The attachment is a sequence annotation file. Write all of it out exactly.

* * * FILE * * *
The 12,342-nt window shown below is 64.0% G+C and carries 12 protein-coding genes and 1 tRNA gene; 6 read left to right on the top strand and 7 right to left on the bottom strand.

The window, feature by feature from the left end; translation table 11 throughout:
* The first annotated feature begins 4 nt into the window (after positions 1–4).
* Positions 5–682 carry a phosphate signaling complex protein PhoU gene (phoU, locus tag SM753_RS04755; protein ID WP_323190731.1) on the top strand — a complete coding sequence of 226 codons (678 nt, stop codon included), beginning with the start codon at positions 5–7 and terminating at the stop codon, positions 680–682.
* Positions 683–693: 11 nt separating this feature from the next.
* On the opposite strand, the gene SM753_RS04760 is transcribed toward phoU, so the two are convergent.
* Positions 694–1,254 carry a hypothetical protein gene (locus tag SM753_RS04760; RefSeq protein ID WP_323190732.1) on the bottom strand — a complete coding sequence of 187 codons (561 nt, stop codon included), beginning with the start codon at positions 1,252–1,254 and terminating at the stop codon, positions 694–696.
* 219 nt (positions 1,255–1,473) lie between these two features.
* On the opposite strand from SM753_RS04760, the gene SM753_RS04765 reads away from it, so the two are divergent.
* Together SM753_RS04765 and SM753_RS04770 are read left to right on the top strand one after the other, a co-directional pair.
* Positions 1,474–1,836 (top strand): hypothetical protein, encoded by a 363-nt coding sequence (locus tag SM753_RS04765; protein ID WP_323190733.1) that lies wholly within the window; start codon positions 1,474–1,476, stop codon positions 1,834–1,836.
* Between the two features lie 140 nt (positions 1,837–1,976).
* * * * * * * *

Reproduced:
The 12,342-nt window shown below is 64.0% G+C and carries 12 protein-coding genes and 1 tRNA gene; 6 read left to right on the top strand and 7 right to left on the bottom strand.

The window, feature by feature from the left end; translation table 11 throughout:
* The first annotated feature begins 4 nt into the window (after positions 1–4).
* Positions 5–682 carry a phosphate signaling complex protein PhoU gene (phoU, locus tag SM753_RS04755; protein ID WP_323190731.1) on the top strand — a complete coding sequence of 226 codons (678 nt, stop codon included), beginning with the start codon at positions 5–7 and terminating at the stop codon, positions 680–682.
* Positions 683–693: 11 nt separating this feature from the next.
* On the opposite strand, the gene SM753_RS04760 is transcribed toward phoU, so the two are convergent.
* Positions 694–1,254 carry a hypothetical protein gene (locus tag SM753_RS04760; RefSeq protein ID WP_323190732.1) on the bottom strand — a complete coding sequence of 187 codons (561 nt, stop codon included), beginning with the start codon at positions 1,252–1,254 and terminating at the stop codon, positions 694–696.
* 219 nt (positions 1,255–1,473) lie between these two features.
* On the opposite strand from SM753_RS04760, the gene SM753_RS04765 reads away from it, so the two are divergent.
* Together SM753_RS04765 and SM753_RS04770 are read left to right on the top strand one after the other, a co-directional pair.
* Positions 1,474–1,836 (top strand): hypothetical protein, encoded by a 363-nt coding sequence (locus tag SM753_RS04765; protein ID WP_323190733.1) that lies wholly within the window; start codon positions 1,474–1,476, stop codon positions 1,834–1,836.
* Between the two features lie 140 nt (positions 1,837–1,976).